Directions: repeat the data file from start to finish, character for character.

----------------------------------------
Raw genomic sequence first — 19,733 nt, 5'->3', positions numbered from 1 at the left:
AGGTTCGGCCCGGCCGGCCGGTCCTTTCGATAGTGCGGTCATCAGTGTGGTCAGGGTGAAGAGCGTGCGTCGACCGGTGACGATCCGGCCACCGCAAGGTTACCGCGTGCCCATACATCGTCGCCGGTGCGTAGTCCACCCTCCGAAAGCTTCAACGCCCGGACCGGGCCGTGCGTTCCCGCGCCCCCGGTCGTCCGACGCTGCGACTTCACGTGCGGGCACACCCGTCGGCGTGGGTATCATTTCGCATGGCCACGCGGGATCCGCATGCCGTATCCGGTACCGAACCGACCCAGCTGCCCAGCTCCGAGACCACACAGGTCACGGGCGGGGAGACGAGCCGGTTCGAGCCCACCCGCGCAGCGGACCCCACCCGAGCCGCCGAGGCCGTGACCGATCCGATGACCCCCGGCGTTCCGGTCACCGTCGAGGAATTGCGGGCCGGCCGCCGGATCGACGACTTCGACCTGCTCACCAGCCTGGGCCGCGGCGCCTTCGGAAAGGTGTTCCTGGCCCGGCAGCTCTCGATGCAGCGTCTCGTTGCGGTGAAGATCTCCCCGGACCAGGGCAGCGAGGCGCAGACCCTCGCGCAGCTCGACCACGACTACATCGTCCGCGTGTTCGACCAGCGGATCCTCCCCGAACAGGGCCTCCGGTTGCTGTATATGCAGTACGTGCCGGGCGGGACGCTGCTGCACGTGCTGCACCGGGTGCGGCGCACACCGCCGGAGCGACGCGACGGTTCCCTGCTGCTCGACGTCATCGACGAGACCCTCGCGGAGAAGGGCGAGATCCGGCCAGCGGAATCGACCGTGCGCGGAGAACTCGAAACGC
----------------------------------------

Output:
Raw genomic sequence first — 19,733 nt, 5'->3', positions numbered from 1 at the left:
AGGTTCGGCCCGGCCGGCCGGTCCTTTCGATAGTGCGGTCATCAGTGTGGTCAGGGTGAAGAGCGTGCGTCGACCGGTGACGATCCGGCCACCGCAAGGTTACCGCGTGCCCATACATCGTCGCCGGTGCGTAGTCCACCCTCCGAAAGCTTCAACGCCCGGACCGGGCCGTGCGTTCCCGCGCCCCCGGTCGTCCGACGCTGCGACTTCACGTGCGGGCACACCCGTCGGCGTGGGTATCATTTCGCATGGCCACGCGGGATCCGCATGCCGTATCCGGTACCGAACCGACCCAGCTGCCCAGCTCCGAGACCACACAGGTCACGGGCGGGGAGACGAGCCGGTTCGAGCCCACCCGCGCAGCGGACCCCACCCGAGCCGCCGAGGCCGTGACCGATCCGATGACCCCCGGCGTTCCGGTCACCGTCGAGGAATTGCGGGCCGGCCGCCGGATCGACGACTTCGACCTGCTCACCAGCCTGGGCCGCGGCGCCTTCGGAAAGGTGTTCCTGGCCCGGCAGCTCTCGATGCAGCGTCTCGTTGCGGTGAAGATCTCCCCGGACCAGGGCAGCGAGGCGCAGACCCTCGCGCAGCTCGACCACGACTACATCGTCCGCGTGTTCGACCAGCGGATCCTCCCCGAACAGGGCCTCCGGTTGCTGTATATGCAGTACGTGCCGGGCGGGACGCTGCTGCACGTGCTGCACCGGGTGCGGCGCACACCGCCGGAGCGACGCGACGGTTCCCTGCTGCTCGACGTCATCGACGAGACCCTCGCGGAGAAGGGCGAGATCCGGCCAGCGGAATCGACCGTGCGCGGAGAACTCGAAACGC